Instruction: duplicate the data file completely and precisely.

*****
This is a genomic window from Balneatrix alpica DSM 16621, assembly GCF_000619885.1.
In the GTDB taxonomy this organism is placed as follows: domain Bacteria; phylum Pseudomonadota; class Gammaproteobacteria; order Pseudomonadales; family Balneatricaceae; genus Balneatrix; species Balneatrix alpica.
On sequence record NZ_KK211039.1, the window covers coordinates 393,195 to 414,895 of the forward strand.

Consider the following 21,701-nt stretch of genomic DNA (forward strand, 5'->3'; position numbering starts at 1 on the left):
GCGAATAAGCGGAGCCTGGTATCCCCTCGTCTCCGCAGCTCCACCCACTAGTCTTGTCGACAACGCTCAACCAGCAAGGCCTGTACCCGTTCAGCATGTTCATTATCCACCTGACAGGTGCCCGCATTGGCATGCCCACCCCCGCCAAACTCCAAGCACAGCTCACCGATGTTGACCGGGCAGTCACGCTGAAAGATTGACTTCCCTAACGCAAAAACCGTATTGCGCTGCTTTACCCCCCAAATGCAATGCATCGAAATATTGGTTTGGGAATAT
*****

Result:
This is a genomic window from Balneatrix alpica DSM 16621, assembly GCF_000619885.1.
In the GTDB taxonomy this organism is placed as follows: domain Bacteria; phylum Pseudomonadota; class Gammaproteobacteria; order Pseudomonadales; family Balneatricaceae; genus Balneatrix; species Balneatrix alpica.
On sequence record NZ_KK211039.1, the window covers coordinates 393,195 to 414,895 of the forward strand.

Consider the following 21,701-nt stretch of genomic DNA (forward strand, 5'->3'; position numbering starts at 1 on the left):
GCGAATAAGCGGAGCCTGGTATCCCCTCGTCTCCGCAGCTCCACCCACTAGTCTTGTCGACAACGCTCAACCAGCAAGGCCTGTACCCGTTCAGCATGTTCATTATCCACCTGACAGGTGCCCGCATTGGCATGCCCACCCCCGCCAAACTCCAAGCACAGCTCACCGATGTTGACCGGGCAGTCACGCTGAAAGATTGACTTCCCTAACGCAAAAACCGTATTGCGCTGCTTTACCCCCCAAATGCAATGCATCGAAATATTGGTTTGGGAATAT